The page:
``No matter how tricky you are, you cannot pave a sphere with square tiles.''

(Attributed to A. Einstein)

(Attributed to A. Einstein)

About of the difficulties encountered in astronomical mapping comes from this very profound evidence. The remaining few percents (within the errors) come from the multiplicity of coordinate systems used by the astronomers. For small field mapping, the sphere can reasonably be approximated by its tangent plane at the field center, but for fields larger than a few degrees (depending on the required positional accuracy), curvature effects become important.

As spherical plotters are not easily commercially available (and their
output hardly accepted by journal editors), the big problem is to represent
part of a sphere on a plane sheet. GREG offers several facilities to
deal with this problem, by means of commands `PROJECTION`,
`CONVERT` and `GRID` in the `GREG2` language.

The current philosophy to handle this problem is to make all plotting * in relative coordinates on the projection plane*. No drawing is done in
absolute coordinates on the sphere. This was decided because the plot page
is plane indeed. Another apparently restrictive convention in GREG
projections is that all angles are internally in the natural angular unit
Radian. Accordingly, when you give a map to be contoured, the map
coordinates should be offsets in radians from the projection center. For
user convenience, it is possible to specify limits in Degrees, Minutes or
Seconds using the command `SET ANGLE_UNIT`, but
this command has no effect on internal conversion
formulae. Again, the rationale behind this convention is that we are in
fact working in the projection plane, where angles have no meaning but only
their projections remain.

However, it is *always possible to bypass* these *apparent*
restrictions provided your understand what a conversion formula and a
projection are. As an example is always much better than lengthy
discussion, assume you want to overlay a contour map to the Equatorial and
Galactic grids relevant to the mapped area. Unfortunately, the map
coordinates are in Degrees from a point situated at (0.5,0.5) (``degrees''
in projection) from the projection center (note that this sentence is
complete nonsense, because you cannot have ``degrees'' in the projection
plane...)

SET ANGLE_UNIT/DEFAULT ! (1) LIMITS 5 -5 -5 5 ! (2) RGDATA MYMAP ! (3) LEVELS -1 1 TO 5 ! (3) RGMAP/BLANKING -2 .1 ! (3) ! SET SYSTEM EQUATORIAL ! (4) PROJECTION 6:25:30 35:40.5 0.0/TYPE GNOMONIC ! (5) SET ANGLE_UNIT DEGREES ! (6) LIMITS 4.5 -5.5 -5.5 4.5 ! (7) SHOW LIMITS ! (7) PEN 1 ! GRID 2 2 ! (8) PEN 2 ! GRID 2 2/ALTERNATE ! (9)

- Make sure to work as if you had no problem at all
- Define the map limits. As you are not worrying about the angular units, the internal limits will be just what you type.
- Read your map and draw your contours. This is the usual process for any map.
- Here start the specific astronomical problem. You know that your coordinate system is Equatorial. Specify it.
- Define the projection in this system. Note that Right Ascension is in Hours, and Declination in Degrees as usual for Equatorial coordinates. The projection type depends on your problem of course.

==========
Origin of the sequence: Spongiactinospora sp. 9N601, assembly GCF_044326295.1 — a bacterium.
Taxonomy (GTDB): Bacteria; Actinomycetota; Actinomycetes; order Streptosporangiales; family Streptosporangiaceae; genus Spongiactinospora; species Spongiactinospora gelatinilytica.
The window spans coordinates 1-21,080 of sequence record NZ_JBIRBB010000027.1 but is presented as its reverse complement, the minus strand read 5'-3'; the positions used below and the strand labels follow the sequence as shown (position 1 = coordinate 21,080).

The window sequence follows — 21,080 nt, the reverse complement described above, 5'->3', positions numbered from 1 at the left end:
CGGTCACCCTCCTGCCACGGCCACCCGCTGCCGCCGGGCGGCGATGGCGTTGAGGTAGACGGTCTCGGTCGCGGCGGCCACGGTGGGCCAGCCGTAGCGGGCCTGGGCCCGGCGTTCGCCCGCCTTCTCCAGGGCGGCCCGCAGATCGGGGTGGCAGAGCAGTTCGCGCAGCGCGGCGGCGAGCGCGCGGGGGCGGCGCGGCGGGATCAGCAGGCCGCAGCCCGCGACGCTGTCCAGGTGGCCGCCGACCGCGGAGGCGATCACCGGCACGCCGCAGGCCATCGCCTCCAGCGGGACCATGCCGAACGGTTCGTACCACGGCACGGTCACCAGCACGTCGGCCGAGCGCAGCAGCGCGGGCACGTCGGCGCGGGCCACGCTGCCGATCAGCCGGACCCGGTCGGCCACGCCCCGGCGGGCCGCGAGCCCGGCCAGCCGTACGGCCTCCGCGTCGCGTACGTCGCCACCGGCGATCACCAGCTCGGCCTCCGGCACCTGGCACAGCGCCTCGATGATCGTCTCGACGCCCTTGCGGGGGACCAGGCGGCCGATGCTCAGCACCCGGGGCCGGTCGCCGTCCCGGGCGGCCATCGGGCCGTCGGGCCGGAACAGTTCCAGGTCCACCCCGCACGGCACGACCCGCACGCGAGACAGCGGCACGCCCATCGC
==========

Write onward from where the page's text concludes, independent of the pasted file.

- Specify that your will
*now be giving limits in Degrees* - Give the limits of the map with respect to the projection center.
The system automatically converts the values typed in to internal limits
in radians, as you can check by the
`SHOW`command. Note how you handle the shift between the (0,0) of your map and the projection center which is always the (0,0) of the projection plane (compare with command (2)) - Everything is now correct to plot the grid of meridians and parallels over your map.
- You may even plot a
*Galactic*grid just by specifying the`/ALTERNATE`option in the`GRID`command.

instead of commands (6) and (7).

You can work in three different systems :

`UNKNOWN`, for which GREG makes no assumption at all about the meaning of the unprojected coordinates. In particular, there is no alternate system in this case.`EQUATORIAL`, which GREG assumes to be at epoch 1950.0 . The alternate system is`GALACTIC`of course.`GALACTIC`, with`EQUATORIAL 1950.0`system as alternate.

When you measure positions with the cursor in the last two systems, both
galactic and equatorial coordinates are given. For user convenience,
sexagesimal notations in Hours Minutes Seconds for Right Ascension and
Degrees, Minutes Seconds for Declination are used, while decimal notations
with angle in degrees are used for L and B (as well as if the system is
`UNKNOWN`).

Approximate absolute labelling in Hours and Degrees (sexagesimal notation)
can be obtained for the Box by specifying the option `/ABSOLUTE` to
command `BOX` if the system is `EQUATORIAL`.
If the system is `GALACTIC` or `UNKNOWN`, this option produces
absolute labelling in Degrees. Note that it is only meaningful for small
fields of view. Without this option, `BOX` produces relative labelling
in current angle units.

In addition, command `CONVERT` can convert absolute positions or
projected coordinates from a different projection (in any angular units),
to projected coordinates (in radians) in the current projection. This
command may be used to plot star positions on a map, and so on.